12. Brush the top of the scones with the remaining vanilla milk and bake near the top of the pre-heated oven for approx. 10/15 minutes until risen and lightly golden brown. Remove from the oven and leave to cool.
  13. While baking and cooling, prepare the California Prunes features for the Panda’s faces.
  14. To create the eyes patches, carefully slice through 12 California Prunes to create 24 flat eye patches.
For the ears cut 12 California Prunes in half and set aside with the eye patches. To make the noses and pupils, carefully cut out 12 small triangles and use the remaining scraps to cut out little bits of California Prune to make 24 pupils. Set everything aside. If you have made more than 6 scones, feel free to cut out more California Prune Panda features.
  15. Place the cream into a medium bowl and whip to soft peaks. Be careful not to over-beat as the cream will thicken as it’s piped. Transfer the mixture into a disposable piping bag and cut off the tip to about 1cm. Pipe the whites of the Panda’s eyes on to the California Prune Panda eye patches you have set aside. Using the tip of a knife or cocktail stick carefully place the cut-out California Prune pupils onto the piped cream within the Panda’s eye patches.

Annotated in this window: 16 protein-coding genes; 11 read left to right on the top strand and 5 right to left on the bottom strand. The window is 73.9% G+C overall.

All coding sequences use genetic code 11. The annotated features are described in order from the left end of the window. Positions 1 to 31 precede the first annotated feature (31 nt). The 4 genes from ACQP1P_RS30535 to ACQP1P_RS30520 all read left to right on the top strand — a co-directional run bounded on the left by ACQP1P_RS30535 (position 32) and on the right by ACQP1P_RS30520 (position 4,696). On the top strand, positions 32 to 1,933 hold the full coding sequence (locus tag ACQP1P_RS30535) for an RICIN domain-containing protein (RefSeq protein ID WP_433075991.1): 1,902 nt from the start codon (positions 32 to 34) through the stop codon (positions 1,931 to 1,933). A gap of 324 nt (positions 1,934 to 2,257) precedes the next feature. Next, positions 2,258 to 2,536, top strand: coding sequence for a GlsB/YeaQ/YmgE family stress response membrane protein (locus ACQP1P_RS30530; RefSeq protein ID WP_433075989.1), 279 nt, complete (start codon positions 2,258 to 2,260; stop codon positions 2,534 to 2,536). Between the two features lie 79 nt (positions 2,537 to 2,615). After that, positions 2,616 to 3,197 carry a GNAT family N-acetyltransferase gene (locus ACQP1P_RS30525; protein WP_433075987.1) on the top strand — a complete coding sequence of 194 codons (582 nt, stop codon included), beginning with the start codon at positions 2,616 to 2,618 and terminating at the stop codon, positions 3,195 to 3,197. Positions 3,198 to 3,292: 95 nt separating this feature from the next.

16. Once the scones have cooled, carefully cut in half and cut off another section of the piping bag to approx. 3cm and divide and pipe the cream onto the halved scones. Using a palette knife or rounded knife, spread the cream over their surface to create a smooth Panda face.
  17. Now place the California Prune Panda features on to each scone face, starting with the eyes, then ears and finally nose. You can make smaller or bigger scones as you desire. To make smaller scones, use a smaller plain cutter and use more California Prunes to make the features of the California Prune Panda’s.

Link to printable version of the Frances Quinns California Prune Panda Scones Recipe